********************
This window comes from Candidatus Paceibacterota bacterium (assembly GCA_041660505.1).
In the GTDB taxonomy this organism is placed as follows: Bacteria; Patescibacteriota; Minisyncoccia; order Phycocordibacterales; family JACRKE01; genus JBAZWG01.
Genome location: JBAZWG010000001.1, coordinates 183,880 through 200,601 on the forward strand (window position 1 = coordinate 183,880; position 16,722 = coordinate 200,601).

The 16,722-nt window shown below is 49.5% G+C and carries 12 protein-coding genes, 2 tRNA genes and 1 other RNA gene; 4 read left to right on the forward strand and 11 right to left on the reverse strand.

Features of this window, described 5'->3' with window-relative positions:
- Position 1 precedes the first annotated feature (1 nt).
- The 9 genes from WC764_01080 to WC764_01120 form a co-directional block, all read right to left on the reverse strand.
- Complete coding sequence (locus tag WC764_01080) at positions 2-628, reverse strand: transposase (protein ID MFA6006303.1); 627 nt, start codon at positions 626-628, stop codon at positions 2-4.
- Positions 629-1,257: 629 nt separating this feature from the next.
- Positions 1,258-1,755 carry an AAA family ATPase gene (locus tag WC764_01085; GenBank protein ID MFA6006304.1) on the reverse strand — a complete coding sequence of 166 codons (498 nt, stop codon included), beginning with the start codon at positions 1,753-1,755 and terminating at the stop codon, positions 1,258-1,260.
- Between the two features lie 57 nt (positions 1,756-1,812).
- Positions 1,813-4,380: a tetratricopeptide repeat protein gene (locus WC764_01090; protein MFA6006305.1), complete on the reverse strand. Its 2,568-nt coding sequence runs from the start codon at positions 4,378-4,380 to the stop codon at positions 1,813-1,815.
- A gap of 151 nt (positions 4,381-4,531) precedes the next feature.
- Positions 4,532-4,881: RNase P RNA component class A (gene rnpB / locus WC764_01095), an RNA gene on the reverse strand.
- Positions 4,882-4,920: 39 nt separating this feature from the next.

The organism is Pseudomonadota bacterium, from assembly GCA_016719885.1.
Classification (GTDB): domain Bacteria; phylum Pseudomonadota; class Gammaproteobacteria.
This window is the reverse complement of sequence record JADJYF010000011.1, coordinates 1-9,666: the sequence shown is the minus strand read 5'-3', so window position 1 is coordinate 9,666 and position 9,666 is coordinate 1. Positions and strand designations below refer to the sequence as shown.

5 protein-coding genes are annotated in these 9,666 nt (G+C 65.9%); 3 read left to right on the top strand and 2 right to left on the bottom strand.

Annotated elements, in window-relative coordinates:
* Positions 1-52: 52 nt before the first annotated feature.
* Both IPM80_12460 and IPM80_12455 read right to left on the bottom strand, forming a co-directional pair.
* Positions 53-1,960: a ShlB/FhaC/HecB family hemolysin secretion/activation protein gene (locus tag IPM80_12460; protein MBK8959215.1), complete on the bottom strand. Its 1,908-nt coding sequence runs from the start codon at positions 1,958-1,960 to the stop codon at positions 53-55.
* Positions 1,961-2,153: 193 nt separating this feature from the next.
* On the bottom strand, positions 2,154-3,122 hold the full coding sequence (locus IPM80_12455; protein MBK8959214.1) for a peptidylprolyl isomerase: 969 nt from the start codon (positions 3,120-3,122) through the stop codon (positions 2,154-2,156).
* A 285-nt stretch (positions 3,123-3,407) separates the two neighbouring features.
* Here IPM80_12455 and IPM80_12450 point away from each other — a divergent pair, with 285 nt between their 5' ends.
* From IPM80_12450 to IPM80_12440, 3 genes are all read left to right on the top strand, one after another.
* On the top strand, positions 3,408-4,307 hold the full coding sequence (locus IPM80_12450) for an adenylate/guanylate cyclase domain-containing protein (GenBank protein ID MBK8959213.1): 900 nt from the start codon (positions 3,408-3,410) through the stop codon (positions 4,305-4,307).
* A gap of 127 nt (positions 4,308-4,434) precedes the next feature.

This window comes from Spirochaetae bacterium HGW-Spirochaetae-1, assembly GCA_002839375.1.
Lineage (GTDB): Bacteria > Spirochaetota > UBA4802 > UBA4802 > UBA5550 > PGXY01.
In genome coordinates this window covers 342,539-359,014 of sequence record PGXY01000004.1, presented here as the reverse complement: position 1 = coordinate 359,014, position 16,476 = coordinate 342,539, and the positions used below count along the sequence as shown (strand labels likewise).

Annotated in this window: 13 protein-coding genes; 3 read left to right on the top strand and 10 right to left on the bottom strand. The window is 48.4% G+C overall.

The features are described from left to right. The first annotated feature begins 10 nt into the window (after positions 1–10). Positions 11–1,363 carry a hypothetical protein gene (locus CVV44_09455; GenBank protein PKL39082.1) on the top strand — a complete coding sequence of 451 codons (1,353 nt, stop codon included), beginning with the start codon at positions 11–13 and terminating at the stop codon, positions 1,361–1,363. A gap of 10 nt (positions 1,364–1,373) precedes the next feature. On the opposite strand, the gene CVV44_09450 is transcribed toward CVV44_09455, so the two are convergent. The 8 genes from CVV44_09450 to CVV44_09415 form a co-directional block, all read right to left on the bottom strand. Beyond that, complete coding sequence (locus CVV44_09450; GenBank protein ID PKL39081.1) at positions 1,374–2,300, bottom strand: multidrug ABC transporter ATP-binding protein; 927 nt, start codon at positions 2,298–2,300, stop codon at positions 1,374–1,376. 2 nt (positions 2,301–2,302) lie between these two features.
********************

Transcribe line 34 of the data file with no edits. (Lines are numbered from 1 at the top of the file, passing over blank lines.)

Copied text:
Annotated in this window: 13 protein-coding genes; 3 read left to right on the top strand and 10 right to left on the bottom strand. The window is 48.4% G+C overall.